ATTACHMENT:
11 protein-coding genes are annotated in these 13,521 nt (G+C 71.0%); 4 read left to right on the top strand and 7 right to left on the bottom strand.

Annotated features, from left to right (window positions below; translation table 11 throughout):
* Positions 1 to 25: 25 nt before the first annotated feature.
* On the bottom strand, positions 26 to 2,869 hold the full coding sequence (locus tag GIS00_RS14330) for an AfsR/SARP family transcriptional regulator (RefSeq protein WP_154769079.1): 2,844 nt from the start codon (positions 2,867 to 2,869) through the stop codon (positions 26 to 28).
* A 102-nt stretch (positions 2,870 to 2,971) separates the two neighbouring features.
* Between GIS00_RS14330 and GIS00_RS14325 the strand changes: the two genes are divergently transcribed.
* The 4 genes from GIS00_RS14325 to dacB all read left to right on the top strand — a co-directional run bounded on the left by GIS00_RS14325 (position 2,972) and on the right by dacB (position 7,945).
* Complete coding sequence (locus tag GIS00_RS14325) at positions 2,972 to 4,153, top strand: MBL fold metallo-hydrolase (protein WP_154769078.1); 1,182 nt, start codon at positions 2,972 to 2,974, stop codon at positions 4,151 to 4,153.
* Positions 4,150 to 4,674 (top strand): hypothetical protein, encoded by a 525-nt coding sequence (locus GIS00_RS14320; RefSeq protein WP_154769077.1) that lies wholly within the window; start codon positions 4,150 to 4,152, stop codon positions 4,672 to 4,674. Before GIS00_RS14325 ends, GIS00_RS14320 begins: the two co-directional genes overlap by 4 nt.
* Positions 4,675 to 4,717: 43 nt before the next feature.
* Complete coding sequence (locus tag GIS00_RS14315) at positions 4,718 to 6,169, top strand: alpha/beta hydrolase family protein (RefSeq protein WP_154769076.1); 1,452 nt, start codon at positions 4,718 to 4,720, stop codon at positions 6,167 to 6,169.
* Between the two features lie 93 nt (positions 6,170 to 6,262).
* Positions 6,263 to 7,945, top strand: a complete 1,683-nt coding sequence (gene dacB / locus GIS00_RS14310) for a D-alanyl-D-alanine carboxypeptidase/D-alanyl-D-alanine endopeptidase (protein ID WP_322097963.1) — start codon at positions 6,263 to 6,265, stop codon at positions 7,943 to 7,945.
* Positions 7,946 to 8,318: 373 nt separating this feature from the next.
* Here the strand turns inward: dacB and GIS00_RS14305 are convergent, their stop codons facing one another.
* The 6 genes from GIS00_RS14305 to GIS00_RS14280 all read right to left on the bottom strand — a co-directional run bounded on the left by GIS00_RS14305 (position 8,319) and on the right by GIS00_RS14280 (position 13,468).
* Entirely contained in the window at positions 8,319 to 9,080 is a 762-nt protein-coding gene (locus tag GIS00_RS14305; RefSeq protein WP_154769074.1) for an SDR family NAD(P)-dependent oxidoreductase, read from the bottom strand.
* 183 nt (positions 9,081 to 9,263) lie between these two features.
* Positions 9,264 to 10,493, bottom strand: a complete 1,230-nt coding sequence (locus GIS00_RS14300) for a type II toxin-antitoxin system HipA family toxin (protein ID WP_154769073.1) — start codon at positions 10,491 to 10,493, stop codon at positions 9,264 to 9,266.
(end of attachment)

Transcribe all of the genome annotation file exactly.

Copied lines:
11 protein-coding genes are annotated in these 13,521 nt (G+C 71.0%); 4 read left to right on the top strand and 7 right to left on the bottom strand.

Annotated features, from left to right (window positions below; translation table 11 throughout):
* Positions 1 to 25: 25 nt before the first annotated feature.
* On the bottom strand, positions 26 to 2,869 hold the full coding sequence (locus tag GIS00_RS14330) for an AfsR/SARP family transcriptional regulator (RefSeq protein WP_154769079.1): 2,844 nt from the start codon (positions 2,867 to 2,869) through the stop codon (positions 26 to 28).
* A 102-nt stretch (positions 2,870 to 2,971) separates the two neighbouring features.
* Between GIS00_RS14330 and GIS00_RS14325 the strand changes: the two genes are divergently transcribed.
* The 4 genes from GIS00_RS14325 to dacB all read left to right on the top strand — a co-directional run bounded on the left by GIS00_RS14325 (position 2,972) and on the right by dacB (position 7,945).
* Complete coding sequence (locus tag GIS00_RS14325) at positions 2,972 to 4,153, top strand: MBL fold metallo-hydrolase (protein WP_154769078.1); 1,182 nt, start codon at positions 2,972 to 2,974, stop codon at positions 4,151 to 4,153.
* Positions 4,150 to 4,674 (top strand): hypothetical protein, encoded by a 525-nt coding sequence (locus GIS00_RS14320; RefSeq protein WP_154769077.1) that lies wholly within the window; start codon positions 4,150 to 4,152, stop codon positions 4,672 to 4,674. Before GIS00_RS14325 ends, GIS00_RS14320 begins: the two co-directional genes overlap by 4 nt.
* Positions 4,675 to 4,717: 43 nt before the next feature.
* Complete coding sequence (locus tag GIS00_RS14315) at positions 4,718 to 6,169, top strand: alpha/beta hydrolase family protein (RefSeq protein WP_154769076.1); 1,452 nt, start codon at positions 4,718 to 4,720, stop codon at positions 6,167 to 6,169.
* Between the two features lie 93 nt (positions 6,170 to 6,262).
* Positions 6,263 to 7,945, top strand: a complete 1,683-nt coding sequence (gene dacB / locus GIS00_RS14310) for a D-alanyl-D-alanine carboxypeptidase/D-alanyl-D-alanine endopeptidase (protein ID WP_322097963.1) — start codon at positions 6,263 to 6,265, stop codon at positions 7,943 to 7,945.
* Positions 7,946 to 8,318: 373 nt separating this feature from the next.
* Here the strand turns inward: dacB and GIS00_RS14305 are convergent, their stop codons facing one another.
* The 6 genes from GIS00_RS14305 to GIS00_RS14280 all read right to left on the bottom strand — a co-directional run bounded on the left by GIS00_RS14305 (position 8,319) and on the right by GIS00_RS14280 (position 13,468).
* Entirely contained in the window at positions 8,319 to 9,080 is a 762-nt protein-coding gene (locus tag GIS00_RS14305; RefSeq protein WP_154769074.1) for an SDR family NAD(P)-dependent oxidoreductase, read from the bottom strand.
* 183 nt (positions 9,081 to 9,263) lie between these two features.
* Positions 9,264 to 10,493, bottom strand: a complete 1,230-nt coding sequence (locus GIS00_RS14300) for a type II toxin-antitoxin system HipA family toxin (protein ID WP_154769073.1) — start codon at positions 10,491 to 10,493, stop codon at positions 9,264 to 9,266.